12 December 2018

Worried You’re Going To Retire Broke?

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Americans still feel woefully unprepared for retirement, but many would like help, if it’s available to them.

More than a third of employees say they aren’t doing well financially, including 44% of workers under 40 years old, according to a Bank of America Merrill Lynch Workplace Benefits report, which surveyed employees who participated in a 401(k) plan and employers who offer a 401(k) and a financial wellness program. Employees said they’d like a personal financial assessment to help them figure out what to do. “They want action steps and to-do’s,” said Gao-Wen Shao, director of retirement and personal wealth solutions at Bank of America Merrill Lynch.BAC, +0.03%  

Another report, conducted by MassMutual, found preretiree and retiree women expect their income will only last 20 years, and think their savings will fall short by five years, compared with men who anticipate their income will last 25 years and include a two-year cushion. The Bank of America Merrill Lynch study also found women aren’t as comfortable with their finances than men, and that they need programs tailored specifically to them. Another challenge women face: they tend to live longer than their male counterparts, which means they need their savings to stretch farther. “Women tend to think they’ll adjust downward their cost of living expenses,” said Teresa Hassara, head of MassMutual’s workplace solutions, suggesting women don’t think they need as much money in retirement as they do before it. While that is possible, it isn’t always realistic, she added.

Why it pays off to be kind at work 

Retirement savings — or lack of it — has become something of a crisis in the U.S.d States. By 2035, nearly 20 million retirees are expected to live in or near poverty, and that number will rise to 25 million by 2050. Millennials, who are in their early 20s to mid-30s, might face their own issues by the time they’re in their 60s and 70s. Many cite financial struggles like student debt, rising home and rental prices and low wages when they’re told to save for retirement (and some don’t think saving for retirement is even realistic for another few years at least).

The hunger for more retirement-readiness help at work comes at a time when one-third of nonunionized American workers don’t have access to a 401(k) plan. States have ­stepped in to help employees at private companies gain access to a retirement plan. Oregon’s plan has amassed more than $2 million in its program since its pilot last summer and most of the other states have expressed interest in a plan, or are planning to implement one.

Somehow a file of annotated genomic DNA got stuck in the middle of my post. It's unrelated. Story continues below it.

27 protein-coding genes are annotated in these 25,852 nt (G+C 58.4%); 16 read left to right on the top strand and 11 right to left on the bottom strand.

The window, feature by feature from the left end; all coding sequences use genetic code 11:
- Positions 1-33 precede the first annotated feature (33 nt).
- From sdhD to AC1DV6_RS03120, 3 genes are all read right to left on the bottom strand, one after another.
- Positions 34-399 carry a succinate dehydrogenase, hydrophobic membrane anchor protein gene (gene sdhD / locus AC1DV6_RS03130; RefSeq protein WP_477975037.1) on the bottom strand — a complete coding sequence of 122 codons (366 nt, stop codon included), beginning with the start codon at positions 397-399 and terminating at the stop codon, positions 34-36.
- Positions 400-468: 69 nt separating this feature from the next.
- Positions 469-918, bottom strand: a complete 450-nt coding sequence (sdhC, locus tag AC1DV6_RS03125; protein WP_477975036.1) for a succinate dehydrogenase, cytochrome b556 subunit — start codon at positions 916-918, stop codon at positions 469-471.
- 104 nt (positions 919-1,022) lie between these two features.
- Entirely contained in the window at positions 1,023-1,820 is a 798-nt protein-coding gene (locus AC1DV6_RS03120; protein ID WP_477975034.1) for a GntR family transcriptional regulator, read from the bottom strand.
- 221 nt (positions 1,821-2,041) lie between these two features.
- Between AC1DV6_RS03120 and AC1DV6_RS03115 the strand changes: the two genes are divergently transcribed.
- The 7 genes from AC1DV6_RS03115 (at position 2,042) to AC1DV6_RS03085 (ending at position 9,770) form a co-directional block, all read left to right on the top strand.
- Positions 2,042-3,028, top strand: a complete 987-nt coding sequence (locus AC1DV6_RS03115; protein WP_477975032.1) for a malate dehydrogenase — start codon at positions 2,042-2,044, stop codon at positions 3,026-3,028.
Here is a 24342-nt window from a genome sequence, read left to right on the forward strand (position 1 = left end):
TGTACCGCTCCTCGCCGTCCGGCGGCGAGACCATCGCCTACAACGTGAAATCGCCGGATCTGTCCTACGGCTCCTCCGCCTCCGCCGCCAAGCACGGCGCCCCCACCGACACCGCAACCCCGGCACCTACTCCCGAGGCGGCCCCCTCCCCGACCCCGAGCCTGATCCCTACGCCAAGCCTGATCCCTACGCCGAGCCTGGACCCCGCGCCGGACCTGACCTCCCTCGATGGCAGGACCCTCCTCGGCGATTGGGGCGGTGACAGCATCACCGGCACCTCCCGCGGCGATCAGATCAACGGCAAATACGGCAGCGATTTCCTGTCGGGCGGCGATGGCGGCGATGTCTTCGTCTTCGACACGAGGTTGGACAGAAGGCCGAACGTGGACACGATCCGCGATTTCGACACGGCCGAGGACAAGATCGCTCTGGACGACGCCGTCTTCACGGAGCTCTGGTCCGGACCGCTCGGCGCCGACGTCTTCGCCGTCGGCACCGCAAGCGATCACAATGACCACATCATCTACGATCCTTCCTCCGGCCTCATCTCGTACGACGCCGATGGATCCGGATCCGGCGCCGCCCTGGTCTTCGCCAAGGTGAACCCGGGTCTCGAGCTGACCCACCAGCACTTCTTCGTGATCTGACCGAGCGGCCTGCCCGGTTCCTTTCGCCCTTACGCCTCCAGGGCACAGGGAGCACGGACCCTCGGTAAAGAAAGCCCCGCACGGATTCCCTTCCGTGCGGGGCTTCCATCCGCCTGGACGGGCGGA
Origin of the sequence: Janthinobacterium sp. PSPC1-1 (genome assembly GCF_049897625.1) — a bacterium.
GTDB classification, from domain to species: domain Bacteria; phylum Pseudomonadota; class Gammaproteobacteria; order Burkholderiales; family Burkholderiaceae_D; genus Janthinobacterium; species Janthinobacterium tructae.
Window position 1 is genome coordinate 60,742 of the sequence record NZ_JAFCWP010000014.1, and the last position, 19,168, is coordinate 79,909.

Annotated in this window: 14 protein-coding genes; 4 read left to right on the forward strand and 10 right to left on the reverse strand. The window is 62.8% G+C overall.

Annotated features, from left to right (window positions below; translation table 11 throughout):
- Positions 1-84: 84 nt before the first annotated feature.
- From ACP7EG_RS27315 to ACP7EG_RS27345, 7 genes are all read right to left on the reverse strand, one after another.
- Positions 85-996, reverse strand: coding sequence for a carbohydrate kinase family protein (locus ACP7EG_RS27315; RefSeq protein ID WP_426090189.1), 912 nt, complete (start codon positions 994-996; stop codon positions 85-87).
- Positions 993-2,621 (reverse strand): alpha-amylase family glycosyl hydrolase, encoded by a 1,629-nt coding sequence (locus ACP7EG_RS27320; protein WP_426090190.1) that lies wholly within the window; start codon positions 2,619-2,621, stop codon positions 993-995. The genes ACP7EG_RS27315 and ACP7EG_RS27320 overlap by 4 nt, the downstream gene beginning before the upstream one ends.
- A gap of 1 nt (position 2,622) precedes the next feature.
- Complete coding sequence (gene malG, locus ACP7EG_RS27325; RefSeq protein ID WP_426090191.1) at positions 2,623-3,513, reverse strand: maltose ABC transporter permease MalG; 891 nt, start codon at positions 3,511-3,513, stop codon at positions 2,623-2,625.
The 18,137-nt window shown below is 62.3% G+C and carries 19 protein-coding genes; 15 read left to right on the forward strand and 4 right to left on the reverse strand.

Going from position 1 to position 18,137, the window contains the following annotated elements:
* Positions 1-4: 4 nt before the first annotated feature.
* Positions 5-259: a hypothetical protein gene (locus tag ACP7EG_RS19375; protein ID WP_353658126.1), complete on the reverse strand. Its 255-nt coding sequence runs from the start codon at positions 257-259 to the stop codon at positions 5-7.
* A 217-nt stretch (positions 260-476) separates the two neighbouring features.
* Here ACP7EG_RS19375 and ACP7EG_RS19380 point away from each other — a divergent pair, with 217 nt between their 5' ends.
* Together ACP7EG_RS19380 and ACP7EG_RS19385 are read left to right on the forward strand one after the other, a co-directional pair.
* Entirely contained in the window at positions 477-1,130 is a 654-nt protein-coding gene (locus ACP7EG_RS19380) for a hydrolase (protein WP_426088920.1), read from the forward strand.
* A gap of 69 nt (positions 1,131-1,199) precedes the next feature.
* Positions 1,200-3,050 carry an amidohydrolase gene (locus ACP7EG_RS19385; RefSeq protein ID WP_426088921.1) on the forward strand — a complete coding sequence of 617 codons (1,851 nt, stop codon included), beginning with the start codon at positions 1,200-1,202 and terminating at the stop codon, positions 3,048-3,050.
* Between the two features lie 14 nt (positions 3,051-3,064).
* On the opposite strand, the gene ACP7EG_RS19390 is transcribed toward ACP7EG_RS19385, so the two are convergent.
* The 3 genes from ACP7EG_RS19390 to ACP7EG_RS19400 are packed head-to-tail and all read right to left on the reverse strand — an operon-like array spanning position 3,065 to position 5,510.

Both reports said there’s hope, and it comes in the form of professional help. Employers need to go beyond simply offering a retirement plan. Financial wellness programs at work can help employees set up retirement accounts, figure out how much they can save and calculating ways to reach other money goals as well, the BoA Merrill Lynch report found, which also leads to greater employee satisfaction and higher productivity, the employers told the firm. Workers also want to track their progress, and would be comfortable sharing personal and financial information as part of an employer-offered financial wellness assessment. A majority of retired women (79%) said they are receiving professional financial advice to help them live comfortably in retirement, even if they are not as comfortable with investment risk as their male counterparts.

Employers can do even more to help, such as addressing other concerns, including student debt, caregiving responsibilities and costs and plans for health care or long-term care in retirement. Both women and men can take advantage of other provisions to boost retirement savings, such as saving an additional $6,000 in 401(k) plans or an additional $1,000 in individual retirement accounts after age 50.

“You have to start thinking and planning for it,” Shao said. “It’s not easy when you have other big financial goals but it is really important. You’ll be older and retired once.”

Click here for the original article from Market Watch.

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